Apparently mine is 84 years as long as I avoid disease, falling from a height or serious injury.
I never like dwelling on my potential life expectancy.
With the passing of actor Paul Ritter I viewed some episodes of Friday Night Dinner, and one in particular stood out.
How ironic that the first episode I chose to watch, S6 Ep. 4, featured a life expectancy calculator.
What made me feel sentimental about Ritter's death was the cause. He died from the same disease that killed my Dad.
Ritter was only 54 years old.
Damn Lies and Statistics
Paul Ritter's character, Martin, was disappointed his life wouldn't last long enough to visit the planet Mars because visits will not be available until 2050. Then he started quoting the years each of his family might be expected to live.
You can see what's coming, can't you?
I wondered if such a website existed, and yes, one does—the Life Expectancy Calculator.
The life expectancy calculator is published by the Office for National Statistics, the UK's largest independent producer of official statistics on the economy, population and society at national, regional and local levels.
Now, I know to take such things with a pinch of salt, or at least I would if the salt didn't affect my blood pressure. And I know the calculator doesn't take lifestyle into account.
For example, I could be ripped with bulging muscles and a six-pact or sway to the softer end of the spectrum. You'll have to guess which.
The life expectancy calculator does not consider my weekly running, regular walking or my fondness for craft beer. Nor does it take account of the slab of butter I put on pancakes.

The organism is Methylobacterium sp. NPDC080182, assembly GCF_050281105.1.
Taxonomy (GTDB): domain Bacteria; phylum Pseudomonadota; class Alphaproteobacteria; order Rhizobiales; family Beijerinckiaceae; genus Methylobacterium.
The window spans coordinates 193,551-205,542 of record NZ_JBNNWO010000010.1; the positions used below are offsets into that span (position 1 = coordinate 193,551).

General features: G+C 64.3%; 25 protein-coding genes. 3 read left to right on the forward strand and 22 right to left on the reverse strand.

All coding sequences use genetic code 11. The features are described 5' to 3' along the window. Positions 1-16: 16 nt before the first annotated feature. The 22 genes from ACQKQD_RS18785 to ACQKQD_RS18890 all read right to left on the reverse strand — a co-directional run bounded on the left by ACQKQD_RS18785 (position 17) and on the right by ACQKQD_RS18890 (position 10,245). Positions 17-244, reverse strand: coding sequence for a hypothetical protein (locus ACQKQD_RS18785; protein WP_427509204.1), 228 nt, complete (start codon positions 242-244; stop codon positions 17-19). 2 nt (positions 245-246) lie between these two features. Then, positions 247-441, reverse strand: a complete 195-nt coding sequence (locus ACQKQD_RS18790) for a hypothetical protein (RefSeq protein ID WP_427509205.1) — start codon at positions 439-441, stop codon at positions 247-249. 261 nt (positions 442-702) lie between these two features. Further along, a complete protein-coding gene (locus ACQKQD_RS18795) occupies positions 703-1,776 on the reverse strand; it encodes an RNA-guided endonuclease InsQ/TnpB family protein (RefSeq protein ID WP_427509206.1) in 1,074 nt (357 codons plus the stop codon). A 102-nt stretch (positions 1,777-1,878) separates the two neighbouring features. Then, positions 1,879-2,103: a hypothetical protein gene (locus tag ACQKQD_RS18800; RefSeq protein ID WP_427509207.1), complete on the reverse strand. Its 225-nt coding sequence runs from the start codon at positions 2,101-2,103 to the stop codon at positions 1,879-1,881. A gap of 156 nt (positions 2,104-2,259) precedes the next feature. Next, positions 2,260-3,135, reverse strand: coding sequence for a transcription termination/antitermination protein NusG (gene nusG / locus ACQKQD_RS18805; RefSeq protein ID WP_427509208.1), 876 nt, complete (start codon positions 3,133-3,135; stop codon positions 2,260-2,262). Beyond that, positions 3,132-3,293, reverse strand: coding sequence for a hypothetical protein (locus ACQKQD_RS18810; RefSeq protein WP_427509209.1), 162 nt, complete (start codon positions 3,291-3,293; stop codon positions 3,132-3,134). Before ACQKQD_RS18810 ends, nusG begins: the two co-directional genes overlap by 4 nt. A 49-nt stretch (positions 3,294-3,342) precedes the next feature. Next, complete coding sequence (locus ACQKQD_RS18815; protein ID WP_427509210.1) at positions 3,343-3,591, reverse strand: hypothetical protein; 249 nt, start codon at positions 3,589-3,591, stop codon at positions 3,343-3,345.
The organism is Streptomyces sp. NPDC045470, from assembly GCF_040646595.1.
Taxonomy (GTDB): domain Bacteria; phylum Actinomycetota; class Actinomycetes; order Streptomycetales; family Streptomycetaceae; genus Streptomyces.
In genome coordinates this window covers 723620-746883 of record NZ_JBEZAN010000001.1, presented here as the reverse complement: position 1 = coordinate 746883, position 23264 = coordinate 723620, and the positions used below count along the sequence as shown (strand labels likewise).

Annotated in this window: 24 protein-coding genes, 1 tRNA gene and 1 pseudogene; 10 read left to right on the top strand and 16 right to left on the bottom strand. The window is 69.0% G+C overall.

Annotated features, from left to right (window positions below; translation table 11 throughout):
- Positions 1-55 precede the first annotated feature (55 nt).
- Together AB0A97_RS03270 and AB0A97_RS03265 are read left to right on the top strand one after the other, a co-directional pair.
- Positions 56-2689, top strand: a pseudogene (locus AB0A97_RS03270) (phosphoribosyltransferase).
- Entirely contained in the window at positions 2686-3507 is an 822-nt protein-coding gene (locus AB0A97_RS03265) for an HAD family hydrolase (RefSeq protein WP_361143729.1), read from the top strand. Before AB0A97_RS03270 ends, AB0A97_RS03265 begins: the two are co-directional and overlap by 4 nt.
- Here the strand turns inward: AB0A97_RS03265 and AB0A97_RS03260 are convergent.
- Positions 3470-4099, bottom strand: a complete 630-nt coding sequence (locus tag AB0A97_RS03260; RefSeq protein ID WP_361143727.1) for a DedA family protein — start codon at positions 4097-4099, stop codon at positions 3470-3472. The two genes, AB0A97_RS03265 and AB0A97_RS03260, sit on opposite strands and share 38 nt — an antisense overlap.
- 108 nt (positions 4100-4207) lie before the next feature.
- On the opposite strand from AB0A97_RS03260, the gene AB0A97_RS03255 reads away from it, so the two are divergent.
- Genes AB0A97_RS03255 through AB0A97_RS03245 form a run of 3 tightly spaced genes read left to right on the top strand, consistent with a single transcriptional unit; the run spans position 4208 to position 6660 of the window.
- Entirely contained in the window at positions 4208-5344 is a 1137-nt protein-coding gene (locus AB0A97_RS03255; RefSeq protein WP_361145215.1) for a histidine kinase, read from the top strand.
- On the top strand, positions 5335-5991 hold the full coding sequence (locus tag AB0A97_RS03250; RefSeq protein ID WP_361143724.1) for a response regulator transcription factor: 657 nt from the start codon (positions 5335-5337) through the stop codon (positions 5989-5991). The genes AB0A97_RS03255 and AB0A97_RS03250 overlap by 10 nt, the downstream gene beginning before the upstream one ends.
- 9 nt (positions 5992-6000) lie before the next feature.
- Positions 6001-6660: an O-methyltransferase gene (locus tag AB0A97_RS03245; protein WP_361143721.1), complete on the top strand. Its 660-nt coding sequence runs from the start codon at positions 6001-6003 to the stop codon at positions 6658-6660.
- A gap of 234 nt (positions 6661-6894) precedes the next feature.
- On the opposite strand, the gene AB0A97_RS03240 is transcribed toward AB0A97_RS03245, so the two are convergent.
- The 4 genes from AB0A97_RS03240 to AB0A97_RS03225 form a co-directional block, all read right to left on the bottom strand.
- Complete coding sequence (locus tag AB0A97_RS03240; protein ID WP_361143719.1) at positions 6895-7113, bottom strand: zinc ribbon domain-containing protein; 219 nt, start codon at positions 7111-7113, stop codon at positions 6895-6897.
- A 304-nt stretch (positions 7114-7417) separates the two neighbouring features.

When I'm Eighty-Four
There's something eerie about seeing your statistically derived life expectancy displayed on a screen. The reveal reminded me of when I saw my grandparent's headstone. Seeing my surname on a headstone is akin to someone shouting at you;
YOU ARE MORTAL!
But let's break this down.
If you lived in the Gaza Strip or in Ukraine, a life expectancy of 84 years might seem wishful thinking. With that in mind and knowing that many people fail to reach an elderly stage in life, I ask what does 84 mean to me. Assuming it's achievable of course.
To some, another 30 years is a long time, but to me, 30 is a small number. If it's like the last 30 years, it will fly in.
Granted, it might feel slow if I were in prison.
In 1992 I was a couple of years into my career. It was the year I nearly married the wrong woman, and around the time I bought my first car.
Actually, it was a long time ago.
Six years from now I'll be heading towards sixty and that's scary. It's made worse, or possibly better, because I still feel thirty, while my wife thinks I act much younger.
But let's look on the bright side.
I still have a one in four chance of reaching my nineties, so I better keep running and cut down on the butter.
I would love to see 90 years of age, but only if I'm healthy. I don't want to reach a stage in life when I need someone to help me to the toilet, eat or change TV channels.
It would also be a great help if Google or Apple perfected the self-driving car.
My wife and I could stay independent, and "Hey Google, take us to the shops."
There is also an age difference between my wife and me. My wife is nine years older, which means I only want to be 91 if my darling love can reach the happy-go-lucky age of 100. Her Dad is 100.
Window on the Future
My challenge today is to keep working on my fitness and try to live a good life.
- keep running
- eat less, especially sugar
- get the blood pressure down
There's no point in worrying about a number. Nobody is guaranteed tomorrow, let alone reaching 2052.
My overall approach is to live every moment, be kind to people and animals, and chill.